• Processing is necessary for performing a public interest task or for exercising official authority vested in a controller.
  • Processing is needed for legitimate interests pursued by a third party or the controller, except where the rights, freedoms, and interests of a data subject override those of the former.

Who Does GDPR Apply To?

The purpose of imposing GDPR is to use a uniform EU data security law on member states so that individual members don’t need to write and enforce different data protection laws. Additionally, although it comes from the EU, it applies to global businesses outside the region.

For instance, it applies to a US-based company that does business in the EU and collects and handles the data of EU residents and citizens. A PWC survey showed that 92% of US-based companies consider GDPR data protection a priority.

Other specific compliance criteria for organizations include:

  • A presence in a European Union country.
  • Entities that process EU residents’ data even if the company has no presence in the region.
  • A company with over 250 employees.
  • Companies whose data processing impacts the freedoms and rights of data subjects, and that may or may not include certain types of personal data, even if it has less than 250 employees.

GDPR focuses a lot on personal data protection. Personal data is information that identifies a living person directly or indirectly. It could be something obvious like a name, location data, or a clear online username, or less apparent such as cookie identifiers or IP addresses.

It gives some categories of sensitive personal data greater protection, including information about:

  • Ethnic or racial origin
  • Religious beliefs
  • Biometric data
  • Political opinions
  • Genetic data
  • Health information
  • Sex orientation or sex life
  • Membership in trade unions

The crucial definition of personal data is anything that allows the identification of a person. It means pseudonymized data still falls under personal data in this broad context. Personal data is critical because the law covers individuals, companies, and organizations that either process or control it.

The GDPR defines the following three roles:

  1. A data subject: The owner of personal data.
  2. A data controller: Determines the type of personal data to collect and how to use it.
  3. A data processor: Processes personal data for controllers.

Controllers are the decision makers and exercise control over processing personal data and its purposes and uses. Sometimes there are joint personal data controllers, where two or more entities determine how to handle collected data. On the other hand, processors act on behalf of the relevant controllers under their instructions. Therefore, controllers have stricter regulations than processors.

How Does GDPR Protect Customers?

Users must consent to organizations and companies that wish to collect and use their personal data. In this case, personal data refers to information about a living, identified, or identifiable natural person, often called a data subject.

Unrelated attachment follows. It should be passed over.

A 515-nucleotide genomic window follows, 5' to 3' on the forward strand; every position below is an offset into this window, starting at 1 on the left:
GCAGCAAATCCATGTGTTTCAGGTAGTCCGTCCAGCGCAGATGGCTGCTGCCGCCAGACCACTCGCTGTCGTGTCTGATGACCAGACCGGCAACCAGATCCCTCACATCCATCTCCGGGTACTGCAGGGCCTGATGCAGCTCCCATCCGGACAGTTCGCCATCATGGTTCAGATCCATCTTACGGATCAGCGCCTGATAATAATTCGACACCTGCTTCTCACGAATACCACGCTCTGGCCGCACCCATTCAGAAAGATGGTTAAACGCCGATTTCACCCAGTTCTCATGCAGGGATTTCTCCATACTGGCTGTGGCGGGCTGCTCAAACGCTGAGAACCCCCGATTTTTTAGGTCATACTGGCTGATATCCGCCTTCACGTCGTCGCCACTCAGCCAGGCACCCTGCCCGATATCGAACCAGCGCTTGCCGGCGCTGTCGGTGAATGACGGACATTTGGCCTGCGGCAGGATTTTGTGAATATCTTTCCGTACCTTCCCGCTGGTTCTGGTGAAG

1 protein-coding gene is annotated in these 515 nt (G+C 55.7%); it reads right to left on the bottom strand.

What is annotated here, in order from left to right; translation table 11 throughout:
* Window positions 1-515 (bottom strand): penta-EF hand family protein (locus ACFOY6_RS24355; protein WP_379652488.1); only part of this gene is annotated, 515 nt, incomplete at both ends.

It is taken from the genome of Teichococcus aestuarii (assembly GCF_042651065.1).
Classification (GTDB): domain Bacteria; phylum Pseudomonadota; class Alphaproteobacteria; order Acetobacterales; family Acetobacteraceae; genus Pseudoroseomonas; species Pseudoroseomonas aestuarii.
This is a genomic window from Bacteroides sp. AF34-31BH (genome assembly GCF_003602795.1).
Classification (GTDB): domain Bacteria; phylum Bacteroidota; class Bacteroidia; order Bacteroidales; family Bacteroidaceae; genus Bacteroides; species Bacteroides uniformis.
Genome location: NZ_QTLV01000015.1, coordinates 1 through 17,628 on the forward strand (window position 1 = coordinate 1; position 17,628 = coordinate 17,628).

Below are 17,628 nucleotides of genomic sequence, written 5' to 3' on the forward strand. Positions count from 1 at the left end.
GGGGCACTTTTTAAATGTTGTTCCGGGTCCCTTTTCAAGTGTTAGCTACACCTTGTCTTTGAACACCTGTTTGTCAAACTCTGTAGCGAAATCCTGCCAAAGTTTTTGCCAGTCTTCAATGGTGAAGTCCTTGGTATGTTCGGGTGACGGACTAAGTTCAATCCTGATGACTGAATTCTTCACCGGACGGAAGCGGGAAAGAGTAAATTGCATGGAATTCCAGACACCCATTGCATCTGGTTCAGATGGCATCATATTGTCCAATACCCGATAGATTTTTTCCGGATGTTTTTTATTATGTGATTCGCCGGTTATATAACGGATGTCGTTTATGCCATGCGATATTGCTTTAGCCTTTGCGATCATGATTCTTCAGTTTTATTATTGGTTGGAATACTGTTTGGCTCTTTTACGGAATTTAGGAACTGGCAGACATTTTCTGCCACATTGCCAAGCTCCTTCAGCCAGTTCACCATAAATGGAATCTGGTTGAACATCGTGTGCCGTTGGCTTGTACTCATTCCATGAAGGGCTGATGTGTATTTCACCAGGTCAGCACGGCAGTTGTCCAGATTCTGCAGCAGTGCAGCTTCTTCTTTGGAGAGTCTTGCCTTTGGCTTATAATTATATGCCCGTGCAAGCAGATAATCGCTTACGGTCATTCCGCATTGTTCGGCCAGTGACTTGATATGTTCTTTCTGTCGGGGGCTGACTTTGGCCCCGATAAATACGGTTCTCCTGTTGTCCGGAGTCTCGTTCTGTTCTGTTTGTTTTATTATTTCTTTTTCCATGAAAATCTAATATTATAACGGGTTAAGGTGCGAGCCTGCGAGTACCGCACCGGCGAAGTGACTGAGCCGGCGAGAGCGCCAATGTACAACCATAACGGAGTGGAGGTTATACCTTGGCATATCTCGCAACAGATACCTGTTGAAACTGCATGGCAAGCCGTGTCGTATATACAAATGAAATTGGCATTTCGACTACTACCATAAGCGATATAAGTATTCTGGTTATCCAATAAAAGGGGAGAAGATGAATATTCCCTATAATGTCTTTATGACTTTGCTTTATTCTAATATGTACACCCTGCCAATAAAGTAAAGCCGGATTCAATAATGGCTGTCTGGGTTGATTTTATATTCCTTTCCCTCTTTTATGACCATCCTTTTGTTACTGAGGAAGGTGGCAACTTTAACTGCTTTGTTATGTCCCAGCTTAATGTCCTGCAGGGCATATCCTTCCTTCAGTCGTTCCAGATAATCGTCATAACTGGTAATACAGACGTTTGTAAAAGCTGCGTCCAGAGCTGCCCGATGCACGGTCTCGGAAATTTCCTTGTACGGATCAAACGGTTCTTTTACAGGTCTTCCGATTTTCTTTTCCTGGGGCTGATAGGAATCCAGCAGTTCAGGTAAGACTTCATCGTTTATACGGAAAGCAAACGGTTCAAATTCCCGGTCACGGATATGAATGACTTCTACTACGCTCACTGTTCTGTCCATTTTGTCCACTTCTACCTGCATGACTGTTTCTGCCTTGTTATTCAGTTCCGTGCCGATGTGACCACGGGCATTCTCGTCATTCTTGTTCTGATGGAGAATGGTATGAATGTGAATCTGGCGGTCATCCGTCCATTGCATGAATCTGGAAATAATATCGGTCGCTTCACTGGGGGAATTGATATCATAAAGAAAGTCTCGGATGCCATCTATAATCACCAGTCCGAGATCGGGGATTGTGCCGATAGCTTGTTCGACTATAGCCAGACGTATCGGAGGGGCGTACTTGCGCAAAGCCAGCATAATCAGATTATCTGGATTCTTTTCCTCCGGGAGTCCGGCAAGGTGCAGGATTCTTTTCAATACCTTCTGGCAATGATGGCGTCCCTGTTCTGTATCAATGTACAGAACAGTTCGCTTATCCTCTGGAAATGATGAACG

As stated above, personal data can include the following:

  • Name
  • Identification number (ID)
  • Location data
  • Information specific to the data subject’s physical, genetic, mental, economic, cultural, physiological, or social identity
  • Biometric data such as fingerprinting or facial imaging
  • Racial or ethnic information
  • Healthcare information
  • Union membership

It requires companies and organizations to notify visitors to their online sites of the data they collect, such as cookies. They must also consent to give information by clicking on the agree button. For example, many sites have popup disclosures notifying visitors that the site collects cookies – small files holding personal information like site preferences or settings.

Websites must also notify visitors and users early of a breach of the personal data the company or site holds. These EU data protection requirements are often more stringent than those in other jurisdictions.

Other mandates include the assessment of the website’s data security and the requirement to have a data protection officer to carry out these and other functions. Also, the company must provide the contact information of the DPO and other relevant employees to ensure ease of access to exercise their GDPR rights. These include the right to have their personal data erased from the site, among other measures.

It further protects consumers by ensuring organizations and other collectors make collected personal data anonymous or pseudonymized to replace the identity with a pseudonym. These measures allow organizations to perform more extensive data analysis like assessing their customers’ average debt ratios, which goes above and beyond the requirements to evaluate a loan’s creditworthiness.

It’s worth mentioning that GDPR affects data other than that collected from customers. For example, the regulation applies to HR records of employees.